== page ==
Last month when a friend visited me in Delhi, we had a rather delectable brunch at Elma’s in Hauz Khaz Village. Freshly baked bread in different hues, a German-style handmade sausage roll, and olive oil and sun-dried tomatoes for dipping purposes. All washed down with Darjeeling tea (served in china cups and saucers, naturally) and carrot and cheesecake cake. The bill was Rs.1200.
While permissible as an occasional indulgence, forking out at this level just isn’t possible on a student budget. Luckily for me, my daily expeditions to North Delhi for college take me into the realm of Rs.30 thalis and Rs.5 cups of chai. But what happens when you want to eat local? Six months after moving into Safdarjung Enclave, here is my round-up:
Tiffin in the Village
If you find yourself in Hauz Khaz Village on a sunny day, then you can have the most delicious aloo gobi without breaking the bank (in fact, even if you order it with curd and roti, you’ll still have change from a Rs.50 note). This tiffin-wallah extraordinaire(who also sometimes has rajma, rice & aloo matter) is located just behind the newsagents on the left hand side of the main drag, just before you reach the entrance to the small park/historic monuments. Taking your lunch into said park means that you can enjoy not just delicious food, but also a lakeside view. What more could you want.
Bengal Sweet Corner
In the same complex as Kamal Cinema in Safdardung Enclave, and rightly famed for its delicious sweet dishes, The Bengal Sweet Corner also does a rather wonderful thali. Rs 100 for delicious dahl makhani, a paneer dish, raita, tandorri naan, rice & sabzjie, it never fails to sate me. And for just another twenty rupees they’ll deliver it beautifully packaged to your door, with the added bonus of a desert dish (often gulab jamum – yum).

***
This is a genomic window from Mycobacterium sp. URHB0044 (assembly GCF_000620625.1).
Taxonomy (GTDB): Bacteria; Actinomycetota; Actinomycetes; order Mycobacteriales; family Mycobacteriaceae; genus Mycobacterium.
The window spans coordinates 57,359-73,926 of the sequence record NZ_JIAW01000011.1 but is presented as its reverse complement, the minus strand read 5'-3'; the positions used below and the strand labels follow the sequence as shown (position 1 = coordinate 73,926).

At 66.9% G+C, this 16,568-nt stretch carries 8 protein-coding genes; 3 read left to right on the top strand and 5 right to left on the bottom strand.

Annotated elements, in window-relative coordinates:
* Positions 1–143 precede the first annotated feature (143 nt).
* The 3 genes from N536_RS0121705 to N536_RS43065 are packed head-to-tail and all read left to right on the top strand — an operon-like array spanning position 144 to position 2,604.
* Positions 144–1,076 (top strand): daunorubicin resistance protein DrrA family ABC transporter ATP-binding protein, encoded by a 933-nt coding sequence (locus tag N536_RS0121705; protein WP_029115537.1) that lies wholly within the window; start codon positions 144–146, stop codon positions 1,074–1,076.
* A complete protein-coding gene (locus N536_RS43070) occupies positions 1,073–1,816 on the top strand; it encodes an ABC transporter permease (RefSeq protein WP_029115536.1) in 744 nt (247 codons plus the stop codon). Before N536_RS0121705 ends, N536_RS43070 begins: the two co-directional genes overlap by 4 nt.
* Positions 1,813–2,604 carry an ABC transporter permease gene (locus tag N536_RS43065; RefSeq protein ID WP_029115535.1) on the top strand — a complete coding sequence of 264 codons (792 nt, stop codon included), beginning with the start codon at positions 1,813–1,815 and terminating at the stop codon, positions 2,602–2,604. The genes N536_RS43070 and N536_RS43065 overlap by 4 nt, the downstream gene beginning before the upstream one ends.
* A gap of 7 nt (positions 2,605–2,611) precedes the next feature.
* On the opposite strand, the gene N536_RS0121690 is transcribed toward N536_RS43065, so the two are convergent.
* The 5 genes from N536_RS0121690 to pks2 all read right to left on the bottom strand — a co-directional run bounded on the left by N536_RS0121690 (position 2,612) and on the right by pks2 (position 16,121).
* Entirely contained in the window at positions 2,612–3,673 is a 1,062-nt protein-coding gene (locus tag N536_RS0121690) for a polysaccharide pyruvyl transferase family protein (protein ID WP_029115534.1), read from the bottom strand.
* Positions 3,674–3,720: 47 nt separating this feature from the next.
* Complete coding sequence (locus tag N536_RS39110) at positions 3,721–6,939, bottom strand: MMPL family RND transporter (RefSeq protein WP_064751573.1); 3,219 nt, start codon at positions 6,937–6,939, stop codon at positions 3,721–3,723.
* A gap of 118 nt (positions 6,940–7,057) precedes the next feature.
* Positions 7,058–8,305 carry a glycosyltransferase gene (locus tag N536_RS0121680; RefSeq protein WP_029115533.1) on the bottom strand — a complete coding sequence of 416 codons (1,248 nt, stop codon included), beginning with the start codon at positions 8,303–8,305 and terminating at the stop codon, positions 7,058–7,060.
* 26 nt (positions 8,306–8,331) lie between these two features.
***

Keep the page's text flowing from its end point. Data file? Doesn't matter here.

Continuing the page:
Whenever I find myself in Green Park Market, I always nip into the Madras Café for my fix of South Indian food. Whether you want a cup of chai (served so that you have the added challenge of pouring it back and forth from the metal cup to the metal bowl without scalding yourself) a dosa or a full blown thali, it’s the place to go. The thalis are particularly noteworthy for coming with poori rather than roti, which always goes down well with me. You need to get your oil fix somehow, nah?
Sometimes only pizza will do. On such occasions in the past, I have relented and called Dominoes or Pizza Hut Home Delivery, forked out a large sum of money, and invariably been disappointed by the fact that the pizza claiming to feed two actually barely satisfies one. That was until discovering Baker’s Byte! A small chain of bakeries (with my local being a stone’s throw away in Arjun Nagar), it does very passable large pizzas for between Rs.100 and 150, in a range of (vegetarian) flavours. Their personal pizzas (the same size as dominoes medium) come in at Rs.55, and they also have a great selection of toasties, pasta, and of course cake. Fast-food fix sorted.
Happy (cheap!) eating.